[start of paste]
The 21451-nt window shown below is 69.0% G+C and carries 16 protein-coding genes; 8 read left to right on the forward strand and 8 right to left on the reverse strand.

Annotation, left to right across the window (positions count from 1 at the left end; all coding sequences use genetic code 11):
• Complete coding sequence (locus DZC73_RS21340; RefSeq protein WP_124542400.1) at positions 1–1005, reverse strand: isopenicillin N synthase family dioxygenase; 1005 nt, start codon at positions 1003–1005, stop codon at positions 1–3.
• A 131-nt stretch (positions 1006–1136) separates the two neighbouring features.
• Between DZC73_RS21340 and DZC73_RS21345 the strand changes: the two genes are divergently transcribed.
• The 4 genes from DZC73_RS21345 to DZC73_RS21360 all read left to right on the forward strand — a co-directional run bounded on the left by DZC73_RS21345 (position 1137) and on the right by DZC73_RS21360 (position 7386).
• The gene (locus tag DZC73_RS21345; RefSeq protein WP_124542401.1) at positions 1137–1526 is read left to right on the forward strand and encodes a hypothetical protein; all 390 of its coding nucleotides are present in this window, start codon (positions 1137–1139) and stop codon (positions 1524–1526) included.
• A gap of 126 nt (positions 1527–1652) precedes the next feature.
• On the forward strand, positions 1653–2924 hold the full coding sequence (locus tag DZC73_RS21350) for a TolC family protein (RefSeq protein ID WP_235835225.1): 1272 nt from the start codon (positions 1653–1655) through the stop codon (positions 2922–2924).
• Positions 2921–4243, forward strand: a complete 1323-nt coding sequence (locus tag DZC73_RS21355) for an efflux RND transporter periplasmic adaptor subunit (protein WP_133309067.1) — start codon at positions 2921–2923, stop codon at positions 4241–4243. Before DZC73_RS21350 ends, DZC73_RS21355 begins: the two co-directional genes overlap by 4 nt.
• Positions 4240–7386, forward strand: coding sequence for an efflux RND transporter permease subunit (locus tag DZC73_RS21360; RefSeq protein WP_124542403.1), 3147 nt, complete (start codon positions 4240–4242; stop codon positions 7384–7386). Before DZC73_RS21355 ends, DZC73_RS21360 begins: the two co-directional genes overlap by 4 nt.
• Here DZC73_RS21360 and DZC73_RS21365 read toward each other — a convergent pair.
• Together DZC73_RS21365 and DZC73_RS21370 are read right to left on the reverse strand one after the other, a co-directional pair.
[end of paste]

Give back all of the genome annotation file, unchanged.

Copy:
The 21451-nt window shown below is 69.0% G+C and carries 16 protein-coding genes; 8 read left to right on the forward strand and 8 right to left on the reverse strand.

Annotation, left to right across the window (positions count from 1 at the left end; all coding sequences use genetic code 11):
• Complete coding sequence (locus DZC73_RS21340; RefSeq protein WP_124542400.1) at positions 1–1005, reverse strand: isopenicillin N synthase family dioxygenase; 1005 nt, start codon at positions 1003–1005, stop codon at positions 1–3.
• A 131-nt stretch (positions 1006–1136) separates the two neighbouring features.
• Between DZC73_RS21340 and DZC73_RS21345 the strand changes: the two genes are divergently transcribed.
• The 4 genes from DZC73_RS21345 to DZC73_RS21360 all read left to right on the forward strand — a co-directional run bounded on the left by DZC73_RS21345 (position 1137) and on the right by DZC73_RS21360 (position 7386).
• The gene (locus tag DZC73_RS21345; RefSeq protein WP_124542401.1) at positions 1137–1526 is read left to right on the forward strand and encodes a hypothetical protein; all 390 of its coding nucleotides are present in this window, start codon (positions 1137–1139) and stop codon (positions 1524–1526) included.
• A gap of 126 nt (positions 1527–1652) precedes the next feature.
• On the forward strand, positions 1653–2924 hold the full coding sequence (locus tag DZC73_RS21350) for a TolC family protein (RefSeq protein ID WP_235835225.1): 1272 nt from the start codon (positions 1653–1655) through the stop codon (positions 2922–2924).
• Positions 2921–4243, forward strand: a complete 1323-nt coding sequence (locus tag DZC73_RS21355) for an efflux RND transporter periplasmic adaptor subunit (protein WP_133309067.1) — start codon at positions 2921–2923, stop codon at positions 4241–4243. Before DZC73_RS21350 ends, DZC73_RS21355 begins: the two co-directional genes overlap by 4 nt.
• Positions 4240–7386, forward strand: coding sequence for an efflux RND transporter permease subunit (locus tag DZC73_RS21360; RefSeq protein WP_124542403.1), 3147 nt, complete (start codon positions 4240–4242; stop codon positions 7384–7386). Before DZC73_RS21355 ends, DZC73_RS21360 begins: the two co-directional genes overlap by 4 nt.
• Here DZC73_RS21360 and DZC73_RS21365 read toward each other — a convergent pair.
• Together DZC73_RS21365 and DZC73_RS21370 are read right to left on the reverse strand one after the other, a co-directional pair.